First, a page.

It’s hard to say exactly what my first musical milestone is. I have been told that as a baby the only restaurant I wouldn’t cry in were Hard Rock Cafe’s — thought to be due to the louder than normal volume of the music playing. In a more conscious state, if I had to make a guess, I would say listening to 99.1 WPLR while driving around or helping my father out in his workshop. I have some pretty vivid memories of him very enthusiastically singing Pinball Wizard. Every-time I hear that intro I can’t help but smile.
That passion for music quickly grew within me. I spent many evenings sitting on the floor in my living room playing with our stereo waiting patiently for a song I liked to play on the radio so that I could record it to my custom mixtape.
As I got older those mixtapes grew into endless burned CDs. I was notoriously known for “stealing” CD mixes from my friend's cars growing up. (I always reimbursed them with a personalized CD mix in return. I thought of it more as a blind trade)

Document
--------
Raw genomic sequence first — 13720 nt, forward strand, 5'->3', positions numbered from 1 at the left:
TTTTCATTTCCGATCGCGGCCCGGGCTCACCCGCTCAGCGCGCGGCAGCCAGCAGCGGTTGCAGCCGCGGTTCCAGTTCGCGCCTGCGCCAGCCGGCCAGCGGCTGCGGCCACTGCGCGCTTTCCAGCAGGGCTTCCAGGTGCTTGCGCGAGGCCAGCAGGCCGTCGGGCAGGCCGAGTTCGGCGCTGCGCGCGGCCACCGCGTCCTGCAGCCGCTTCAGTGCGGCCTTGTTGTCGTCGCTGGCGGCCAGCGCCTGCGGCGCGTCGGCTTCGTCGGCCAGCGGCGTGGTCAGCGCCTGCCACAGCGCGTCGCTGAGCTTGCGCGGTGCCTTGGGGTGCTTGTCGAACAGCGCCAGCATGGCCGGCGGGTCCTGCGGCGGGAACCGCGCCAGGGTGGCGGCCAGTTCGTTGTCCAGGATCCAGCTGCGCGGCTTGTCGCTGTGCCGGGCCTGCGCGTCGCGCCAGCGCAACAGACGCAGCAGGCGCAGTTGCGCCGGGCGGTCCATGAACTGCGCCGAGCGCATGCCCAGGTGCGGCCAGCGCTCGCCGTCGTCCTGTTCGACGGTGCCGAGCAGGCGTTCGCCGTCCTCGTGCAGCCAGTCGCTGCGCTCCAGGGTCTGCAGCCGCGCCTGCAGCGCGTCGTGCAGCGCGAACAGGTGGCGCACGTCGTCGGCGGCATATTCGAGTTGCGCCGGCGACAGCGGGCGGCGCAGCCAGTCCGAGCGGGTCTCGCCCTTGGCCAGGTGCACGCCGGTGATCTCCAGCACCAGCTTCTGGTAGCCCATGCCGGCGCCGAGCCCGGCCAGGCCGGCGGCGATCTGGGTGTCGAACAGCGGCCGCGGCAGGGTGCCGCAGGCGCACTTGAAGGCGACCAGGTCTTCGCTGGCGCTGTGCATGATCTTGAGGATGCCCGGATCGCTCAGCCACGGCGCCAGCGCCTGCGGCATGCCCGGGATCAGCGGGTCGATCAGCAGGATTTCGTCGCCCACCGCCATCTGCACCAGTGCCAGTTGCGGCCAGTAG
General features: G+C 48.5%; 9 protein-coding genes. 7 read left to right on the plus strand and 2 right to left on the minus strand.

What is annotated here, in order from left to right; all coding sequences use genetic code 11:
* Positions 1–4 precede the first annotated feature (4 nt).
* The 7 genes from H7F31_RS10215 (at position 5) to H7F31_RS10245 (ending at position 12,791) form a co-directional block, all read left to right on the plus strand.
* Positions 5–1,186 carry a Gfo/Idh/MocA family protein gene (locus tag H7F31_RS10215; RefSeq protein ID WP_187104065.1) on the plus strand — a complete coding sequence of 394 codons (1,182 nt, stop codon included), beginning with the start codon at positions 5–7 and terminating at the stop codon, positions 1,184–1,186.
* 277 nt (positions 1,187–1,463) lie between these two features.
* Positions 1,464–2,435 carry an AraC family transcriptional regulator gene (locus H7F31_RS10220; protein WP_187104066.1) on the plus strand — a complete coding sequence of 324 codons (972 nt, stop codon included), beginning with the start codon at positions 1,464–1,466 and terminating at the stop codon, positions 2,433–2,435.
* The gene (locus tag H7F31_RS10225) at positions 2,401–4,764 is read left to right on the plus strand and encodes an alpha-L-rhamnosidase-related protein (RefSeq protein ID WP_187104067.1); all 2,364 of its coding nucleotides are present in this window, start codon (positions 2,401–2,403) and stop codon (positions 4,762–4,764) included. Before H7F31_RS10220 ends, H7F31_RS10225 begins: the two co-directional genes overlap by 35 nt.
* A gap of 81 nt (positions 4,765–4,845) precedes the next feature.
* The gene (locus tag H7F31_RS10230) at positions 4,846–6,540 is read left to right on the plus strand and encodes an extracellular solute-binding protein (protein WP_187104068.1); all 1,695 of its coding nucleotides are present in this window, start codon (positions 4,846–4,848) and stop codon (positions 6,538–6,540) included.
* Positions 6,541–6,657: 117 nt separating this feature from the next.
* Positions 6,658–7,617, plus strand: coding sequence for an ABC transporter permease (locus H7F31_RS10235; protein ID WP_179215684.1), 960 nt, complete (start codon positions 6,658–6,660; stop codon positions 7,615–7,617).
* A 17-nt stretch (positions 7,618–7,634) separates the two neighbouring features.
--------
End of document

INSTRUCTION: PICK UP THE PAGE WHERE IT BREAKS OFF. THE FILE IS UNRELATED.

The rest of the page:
Having recently moved from the West Coast, back East, I discovered my first iPod while packing. I received it as a Christmas gift in my junior year of high school (2003). Talk about hitting the goldmine prior to a cross country road trip! Maybe it was due to the serene nature of driving through the salt flats in Utah or the desire to be transported back to simpler days, but while driving cross country listening to those old playlists, a euphoric feeling came over me and I felt like I had time-traveled back to my younger years.
As the rise of streaming platforms took off music began to fill more and more of my days. As an adult, music continued to be a form of connection.
What I realized is that music has always been the glue in the majority of my closest relationships.